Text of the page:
From the Army of the Potomac.

A Heavy Fight At Spotsylvania

Union Troops Possess the Place -- Large Number of Wounded.


May 21, 1999

The Washington Star of last evening says:

A messenger got in last night from the army who left Spotsylvania Court House yesterday at twelve o'clock, and came on horseback to Aquia Creek, and thence came up on a gunboat. At twelve o'clock yesterday a heavy fight was going on a Spotsylvania Court House. we held the place at that hour, and Lee gave evidence of being weakened and of falling back. The messenger had an escort of one hundred and fifty cavalry, and guerrillas were frequently encountered on the way, and it is not improbable that many of the escort were captured when returning to the army. Our wounded is reported at 15,000, most of whom are at Fredericksburg, and so thick lying in the streets and upon the pavements, that a cavalry patrol ordered out could not do duty, as it was difficult to pass between the rows of wounded without trampling on them. It is said there are between two thousand and three thousand rebel wounded left on the field there also. The colored troops attached to Gen. Burnside's command have not been in the fight, being held back as a reserve.

A Brisk Fight on Saturday and Sunday -- The Rebels Again Retreat -- They Retreat to North Anna River

Washington, May 10, 2 A.M. --Gen. Meade again moved on the enemy, and had a brisk fight at Todd's Tavern, just north of Po river. By night it was found that the rebel army was retreating on three roads running south, towards Richmond. On Sunday, the rebels attempted to make another stand, but Meade again fell upon them, and dispatches to-night confirm the report that they are retreating still further, to the North Anna river. They had succeeded in getting off most of their own wounded up to Saturday night. o The colored troops were not put into the engagement, but were held as a reserve with Burnside. We have lost but two pieces of artillery altogether. -- Phil. Inquirer.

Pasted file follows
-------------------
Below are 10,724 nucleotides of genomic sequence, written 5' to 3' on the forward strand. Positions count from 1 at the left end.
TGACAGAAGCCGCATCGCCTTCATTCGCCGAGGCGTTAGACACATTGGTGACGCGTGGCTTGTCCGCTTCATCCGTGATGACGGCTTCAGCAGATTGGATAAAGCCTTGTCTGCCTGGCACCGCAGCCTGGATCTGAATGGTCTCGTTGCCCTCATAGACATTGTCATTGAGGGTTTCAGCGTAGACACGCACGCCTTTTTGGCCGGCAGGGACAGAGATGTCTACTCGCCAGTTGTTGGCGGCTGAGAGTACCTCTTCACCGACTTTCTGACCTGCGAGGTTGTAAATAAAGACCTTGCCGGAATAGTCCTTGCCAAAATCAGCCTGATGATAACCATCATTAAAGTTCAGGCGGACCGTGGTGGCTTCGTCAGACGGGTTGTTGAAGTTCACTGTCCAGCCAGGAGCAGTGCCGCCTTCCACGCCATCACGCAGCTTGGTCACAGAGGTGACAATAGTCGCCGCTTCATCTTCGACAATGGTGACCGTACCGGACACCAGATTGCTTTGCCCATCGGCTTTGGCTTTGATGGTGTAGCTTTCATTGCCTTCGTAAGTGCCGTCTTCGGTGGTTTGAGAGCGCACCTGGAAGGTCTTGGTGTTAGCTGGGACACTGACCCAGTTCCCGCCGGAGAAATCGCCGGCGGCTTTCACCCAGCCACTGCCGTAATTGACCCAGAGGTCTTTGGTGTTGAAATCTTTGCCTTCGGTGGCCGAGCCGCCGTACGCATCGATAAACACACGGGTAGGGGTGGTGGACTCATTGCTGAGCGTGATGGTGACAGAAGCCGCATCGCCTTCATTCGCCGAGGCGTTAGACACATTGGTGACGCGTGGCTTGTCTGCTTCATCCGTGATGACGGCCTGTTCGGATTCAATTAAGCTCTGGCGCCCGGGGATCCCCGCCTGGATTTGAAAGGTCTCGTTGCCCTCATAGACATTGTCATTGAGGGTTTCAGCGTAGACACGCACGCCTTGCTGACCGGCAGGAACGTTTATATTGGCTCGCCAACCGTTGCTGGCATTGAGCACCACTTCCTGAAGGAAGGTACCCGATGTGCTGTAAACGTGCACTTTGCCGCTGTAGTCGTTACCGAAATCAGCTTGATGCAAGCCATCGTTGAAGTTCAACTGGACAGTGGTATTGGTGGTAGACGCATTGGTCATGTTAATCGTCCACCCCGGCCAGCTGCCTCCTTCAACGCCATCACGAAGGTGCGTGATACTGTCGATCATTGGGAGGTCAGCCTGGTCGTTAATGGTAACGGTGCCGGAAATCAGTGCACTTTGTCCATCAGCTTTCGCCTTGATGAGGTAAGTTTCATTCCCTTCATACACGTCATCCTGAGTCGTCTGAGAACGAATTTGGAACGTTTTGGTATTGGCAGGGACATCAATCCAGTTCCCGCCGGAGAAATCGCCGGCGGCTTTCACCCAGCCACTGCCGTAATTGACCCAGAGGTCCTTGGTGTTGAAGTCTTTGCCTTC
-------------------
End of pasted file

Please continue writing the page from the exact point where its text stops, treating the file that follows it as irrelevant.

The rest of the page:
Fourteen Hours of Fighting -- Desperate Attempt by Lee to Break up Sedgwick's Division -- Heroic Resistance -- Varying Successes, but Final Repulse of the Rebels.

Field of the Battle of the Wilderness, Friday, May 6 -- 11 P.M. -- Fourteen hours of severe fighting to-day, and still nothing decisive. The position this morning was that of last night, substantially. Gen. Sedgwick, with two of his divisions, Ricketts's and Wright's, has fought upon the right; General Hancock, with the four divisions of his corps, viz: Birney's, Carr's, Barlow's and Gibbons's, with Getty's Division of the Sixth corps, has fought upon the left; and General Warren with his full corps and Stephenson's division of the Ninth corps (Burnside's,) has fought in the centre. Burnside's corps has constituted the reserve, and has marched and countermarched incessantly, and gone in by brigades at the centre and on the left. Sedgwick was to advance at five A.M., but Ewell, who commands opposite him, attacked at 4.45. This action on our right was spirited and well fought. At the expiration of an hour the rebels were handsomely borne back, the firing ceased, and each side held the ground they had bivouacked upon. Our loss was severe, and the enemy's could not have been less. This action barely over, and suddenly we heard from the extreme left that peculiar and monotonous swell and volume of sound which tells of large numbers engaged -- so many that single shots and even volleys of long lines are not distinct, but are merged in the mighty noise of a great battle. Hancock was engaged. The details of his two hours' steady struggle I do not know, but I know that he did his work cleanly and completely. Longstreet had joined the rebel right, and this was a second determined attempt to turn our left and a second utter discomfiture. At 11o'clock the enemy press close upon Warren and Sedgwick, and train a number of guns exactly upon the latter's headquarters. A man and three horses were killed within twenty feet of the General, and in the very centre of his grouped staff. Finding the enemy disposed to renew the engagement of the early morning, Sedgwick accepts the challenge, and advances his whole line. The men go in with more dash and hold on more steadily than in the morning.. Ewell is driven back to his second line, where his guns are in position, and there makes a stand. At this juncture, Warren, who connects with Sedgwick's left, is extremely anxious to go in with all his might, but the enemy's position in his front seems too formidable.

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